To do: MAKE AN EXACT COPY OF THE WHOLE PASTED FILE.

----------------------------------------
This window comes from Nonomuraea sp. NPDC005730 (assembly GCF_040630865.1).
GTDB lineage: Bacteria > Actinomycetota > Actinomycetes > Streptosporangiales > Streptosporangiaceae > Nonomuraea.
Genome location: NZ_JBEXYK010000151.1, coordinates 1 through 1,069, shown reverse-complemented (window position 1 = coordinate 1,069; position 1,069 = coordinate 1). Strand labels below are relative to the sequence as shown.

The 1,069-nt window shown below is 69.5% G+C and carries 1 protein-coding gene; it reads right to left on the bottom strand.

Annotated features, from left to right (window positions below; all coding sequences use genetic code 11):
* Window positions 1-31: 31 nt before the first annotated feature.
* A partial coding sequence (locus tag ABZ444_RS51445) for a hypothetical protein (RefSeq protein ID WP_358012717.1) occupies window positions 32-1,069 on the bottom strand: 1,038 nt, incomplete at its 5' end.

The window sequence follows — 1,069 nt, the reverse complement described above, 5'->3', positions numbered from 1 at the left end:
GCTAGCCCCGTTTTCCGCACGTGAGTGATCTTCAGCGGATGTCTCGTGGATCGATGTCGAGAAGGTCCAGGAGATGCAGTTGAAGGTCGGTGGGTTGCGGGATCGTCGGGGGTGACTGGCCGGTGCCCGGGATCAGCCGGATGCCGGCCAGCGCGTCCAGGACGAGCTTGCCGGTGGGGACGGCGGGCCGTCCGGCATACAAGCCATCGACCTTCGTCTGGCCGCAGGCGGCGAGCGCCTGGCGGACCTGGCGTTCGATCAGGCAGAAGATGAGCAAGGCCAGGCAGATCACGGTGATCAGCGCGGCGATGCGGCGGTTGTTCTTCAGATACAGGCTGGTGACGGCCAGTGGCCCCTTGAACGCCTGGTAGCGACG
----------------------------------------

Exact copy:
This window comes from Nonomuraea sp. NPDC005730 (assembly GCF_040630865.1).
GTDB lineage: Bacteria > Actinomycetota > Actinomycetes > Streptosporangiales > Streptosporangiaceae > Nonomuraea.
Genome location: NZ_JBEXYK010000151.1, coordinates 1 through 1,069, shown reverse-complemented (window position 1 = coordinate 1,069; position 1,069 = coordinate 1). Strand labels below are relative to the sequence as shown.

The 1,069-nt window shown below is 69.5% G+C and carries 1 protein-coding gene; it reads right to left on the bottom strand.

Annotated features, from left to right (window positions below; all coding sequences use genetic code 11):
* Window positions 1-31: 31 nt before the first annotated feature.
* A partial coding sequence (locus tag ABZ444_RS51445) for a hypothetical protein (RefSeq protein ID WP_358012717.1) occupies window positions 32-1,069 on the bottom strand: 1,038 nt, incomplete at its 5' end.

The window sequence follows — 1,069 nt, the reverse complement described above, 5'->3', positions numbered from 1 at the left end:
GCTAGCCCCGTTTTCCGCACGTGAGTGATCTTCAGCGGATGTCTCGTGGATCGATGTCGAGAAGGTCCAGGAGATGCAGTTGAAGGTCGGTGGGTTGCGGGATCGTCGGGGGTGACTGGCCGGTGCCCGGGATCAGCCGGATGCCGGCCAGCGCGTCCAGGACGAGCTTGCCGGTGGGGACGGCGGGCCGTCCGGCATACAAGCCATCGACCTTCGTCTGGCCGCAGGCGGCGAGCGCCTGGCGGACCTGGCGTTCGATCAGGCAGAAGATGAGCAAGGCCAGGCAGATCACGGTGATCAGCGCGGCGATGCGGCGGTTGTTCTTCAGATACAGGCTGGTGACGGCCAGTGGCCCCTTGAACGCCTGGTAGCGACG